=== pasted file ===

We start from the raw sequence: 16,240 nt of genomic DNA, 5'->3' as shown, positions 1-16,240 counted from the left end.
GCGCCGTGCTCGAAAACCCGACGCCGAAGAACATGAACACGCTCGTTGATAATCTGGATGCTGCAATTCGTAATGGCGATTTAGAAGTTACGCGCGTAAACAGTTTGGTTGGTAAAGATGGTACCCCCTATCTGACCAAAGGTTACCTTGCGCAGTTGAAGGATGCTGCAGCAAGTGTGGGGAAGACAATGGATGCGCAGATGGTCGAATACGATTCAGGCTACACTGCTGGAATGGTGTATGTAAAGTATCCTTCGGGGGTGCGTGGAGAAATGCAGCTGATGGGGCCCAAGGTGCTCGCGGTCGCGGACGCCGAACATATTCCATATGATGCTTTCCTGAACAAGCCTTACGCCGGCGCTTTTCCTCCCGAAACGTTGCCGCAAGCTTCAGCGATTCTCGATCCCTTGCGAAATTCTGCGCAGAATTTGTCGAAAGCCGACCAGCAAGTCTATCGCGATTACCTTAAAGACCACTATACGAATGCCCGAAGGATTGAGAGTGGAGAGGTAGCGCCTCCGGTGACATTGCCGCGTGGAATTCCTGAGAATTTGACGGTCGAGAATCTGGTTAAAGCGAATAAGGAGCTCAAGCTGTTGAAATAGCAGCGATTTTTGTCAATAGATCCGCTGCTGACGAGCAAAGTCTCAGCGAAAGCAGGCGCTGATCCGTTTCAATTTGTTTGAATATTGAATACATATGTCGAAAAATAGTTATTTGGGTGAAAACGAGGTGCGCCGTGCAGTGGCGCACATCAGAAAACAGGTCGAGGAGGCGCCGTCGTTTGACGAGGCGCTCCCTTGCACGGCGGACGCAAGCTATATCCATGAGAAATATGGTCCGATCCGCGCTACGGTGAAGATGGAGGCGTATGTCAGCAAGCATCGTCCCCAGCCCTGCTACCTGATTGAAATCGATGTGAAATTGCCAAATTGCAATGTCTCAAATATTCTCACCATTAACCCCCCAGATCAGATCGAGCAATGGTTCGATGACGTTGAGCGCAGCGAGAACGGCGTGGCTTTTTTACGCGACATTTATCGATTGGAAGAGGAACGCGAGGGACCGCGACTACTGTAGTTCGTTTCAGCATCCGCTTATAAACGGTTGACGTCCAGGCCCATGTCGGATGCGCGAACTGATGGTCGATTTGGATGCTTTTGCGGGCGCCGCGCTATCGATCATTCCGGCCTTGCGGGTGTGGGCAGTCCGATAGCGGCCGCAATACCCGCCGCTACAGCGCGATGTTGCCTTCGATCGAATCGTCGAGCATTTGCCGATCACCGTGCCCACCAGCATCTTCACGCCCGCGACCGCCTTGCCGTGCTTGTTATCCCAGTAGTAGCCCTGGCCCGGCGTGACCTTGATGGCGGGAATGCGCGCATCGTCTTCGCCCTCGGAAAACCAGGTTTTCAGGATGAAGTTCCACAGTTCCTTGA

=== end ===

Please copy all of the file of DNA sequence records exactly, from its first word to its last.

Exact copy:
We start from the raw sequence: 16,240 nt of genomic DNA, 5'->3' as shown, positions 1-16,240 counted from the left end.
GCGCCGTGCTCGAAAACCCGACGCCGAAGAACATGAACACGCTCGTTGATAATCTGGATGCTGCAATTCGTAATGGCGATTTAGAAGTTACGCGCGTAAACAGTTTGGTTGGTAAAGATGGTACCCCCTATCTGACCAAAGGTTACCTTGCGCAGTTGAAGGATGCTGCAGCAAGTGTGGGGAAGACAATGGATGCGCAGATGGTCGAATACGATTCAGGCTACACTGCTGGAATGGTGTATGTAAAGTATCCTTCGGGGGTGCGTGGAGAAATGCAGCTGATGGGGCCCAAGGTGCTCGCGGTCGCGGACGCCGAACATATTCCATATGATGCTTTCCTGAACAAGCCTTACGCCGGCGCTTTTCCTCCCGAAACGTTGCCGCAAGCTTCAGCGATTCTCGATCCCTTGCGAAATTCTGCGCAGAATTTGTCGAAAGCCGACCAGCAAGTCTATCGCGATTACCTTAAAGACCACTATACGAATGCCCGAAGGATTGAGAGTGGAGAGGTAGCGCCTCCGGTGACATTGCCGCGTGGAATTCCTGAGAATTTGACGGTCGAGAATCTGGTTAAAGCGAATAAGGAGCTCAAGCTGTTGAAATAGCAGCGATTTTTGTCAATAGATCCGCTGCTGACGAGCAAAGTCTCAGCGAAAGCAGGCGCTGATCCGTTTCAATTTGTTTGAATATTGAATACATATGTCGAAAAATAGTTATTTGGGTGAAAACGAGGTGCGCCGTGCAGTGGCGCACATCAGAAAACAGGTCGAGGAGGCGCCGTCGTTTGACGAGGCGCTCCCTTGCACGGCGGACGCAAGCTATATCCATGAGAAATATGGTCCGATCCGCGCTACGGTGAAGATGGAGGCGTATGTCAGCAAGCATCGTCCCCAGCCCTGCTACCTGATTGAAATCGATGTGAAATTGCCAAATTGCAATGTCTCAAATATTCTCACCATTAACCCCCCAGATCAGATCGAGCAATGGTTCGATGACGTTGAGCGCAGCGAGAACGGCGTGGCTTTTTTACGCGACATTTATCGATTGGAAGAGGAACGCGAGGGACCGCGACTACTGTAGTTCGTTTCAGCATCCGCTTATAAACGGTTGACGTCCAGGCCCATGTCGGATGCGCGAACTGATGGTCGATTTGGATGCTTTTGCGGGCGCCGCGCTATCGATCATTCCGGCCTTGCGGGTGTGGGCAGTCCGATAGCGGCCGCAATACCCGCCGCTACAGCGCGATGTTGCCTTCGATCGAATCGTCGAGCATTTGCCGATCACCGTGCCCACCAGCATCTTCACGCCCGCGACCGCCTTGCCGTGCTTGTTATCCCAGTAGTAGCCCTGGCCCGGCGTGACCTTGATGGCGGGAATGCGCGCATCGTCTTCGCCCTCGGAAAACCAGGTTTTCAGGATGAAGTTCCACAGTTCCTTGA